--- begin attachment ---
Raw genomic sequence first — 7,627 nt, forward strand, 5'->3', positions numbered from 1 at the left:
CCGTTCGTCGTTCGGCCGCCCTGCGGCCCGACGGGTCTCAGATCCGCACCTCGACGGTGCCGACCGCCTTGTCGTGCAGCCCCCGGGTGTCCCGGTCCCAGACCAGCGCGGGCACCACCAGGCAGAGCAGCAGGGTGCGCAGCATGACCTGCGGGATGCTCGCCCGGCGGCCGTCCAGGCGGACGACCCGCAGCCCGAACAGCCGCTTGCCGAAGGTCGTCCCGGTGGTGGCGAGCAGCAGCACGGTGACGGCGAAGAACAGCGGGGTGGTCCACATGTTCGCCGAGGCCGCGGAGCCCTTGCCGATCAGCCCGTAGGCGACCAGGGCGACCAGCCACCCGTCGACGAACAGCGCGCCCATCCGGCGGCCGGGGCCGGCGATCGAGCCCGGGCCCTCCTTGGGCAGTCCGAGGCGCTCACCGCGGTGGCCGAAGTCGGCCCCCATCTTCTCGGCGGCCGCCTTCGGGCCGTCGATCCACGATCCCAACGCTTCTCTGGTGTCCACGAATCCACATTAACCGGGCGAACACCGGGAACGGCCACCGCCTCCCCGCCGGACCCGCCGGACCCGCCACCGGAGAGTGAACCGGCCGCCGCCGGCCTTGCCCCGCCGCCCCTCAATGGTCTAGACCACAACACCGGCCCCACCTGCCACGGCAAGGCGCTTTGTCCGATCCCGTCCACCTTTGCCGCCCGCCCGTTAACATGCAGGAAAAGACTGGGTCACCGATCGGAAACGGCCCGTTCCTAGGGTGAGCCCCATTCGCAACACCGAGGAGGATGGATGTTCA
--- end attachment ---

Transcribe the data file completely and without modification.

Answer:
Raw genomic sequence first — 7,627 nt, forward strand, 5'->3', positions numbered from 1 at the left:
CCGTTCGTCGTTCGGCCGCCCTGCGGCCCGACGGGTCTCAGATCCGCACCTCGACGGTGCCGACCGCCTTGTCGTGCAGCCCCCGGGTGTCCCGGTCCCAGACCAGCGCGGGCACCACCAGGCAGAGCAGCAGGGTGCGCAGCATGACCTGCGGGATGCTCGCCCGGCGGCCGTCCAGGCGGACGACCCGCAGCCCGAACAGCCGCTTGCCGAAGGTCGTCCCGGTGGTGGCGAGCAGCAGCACGGTGACGGCGAAGAACAGCGGGGTGGTCCACATGTTCGCCGAGGCCGCGGAGCCCTTGCCGATCAGCCCGTAGGCGACCAGGGCGACCAGCCACCCGTCGACGAACAGCGCGCCCATCCGGCGGCCGGGGCCGGCGATCGAGCCCGGGCCCTCCTTGGGCAGTCCGAGGCGCTCACCGCGGTGGCCGAAGTCGGCCCCCATCTTCTCGGCGGCCGCCTTCGGGCCGTCGATCCACGATCCCAACGCTTCTCTGGTGTCCACGAATCCACATTAACCGGGCGAACACCGGGAACGGCCACCGCCTCCCCGCCGGACCCGCCGGACCCGCCACCGGAGAGTGAACCGGCCGCCGCCGGCCTTGCCCCGCCGCCCCTCAATGGTCTAGACCACAACACCGGCCCCACCTGCCACGGCAAGGCGCTTTGTCCGATCCCGTCCACCTTTGCCGCCCGCCCGTTAACATGCAGGAAAAGACTGGGTCACCGATCGGAAACGGCCCGTTCCTAGGGTGAGCCCCATTCGCAACACCGAGGAGGATGGATGTTCA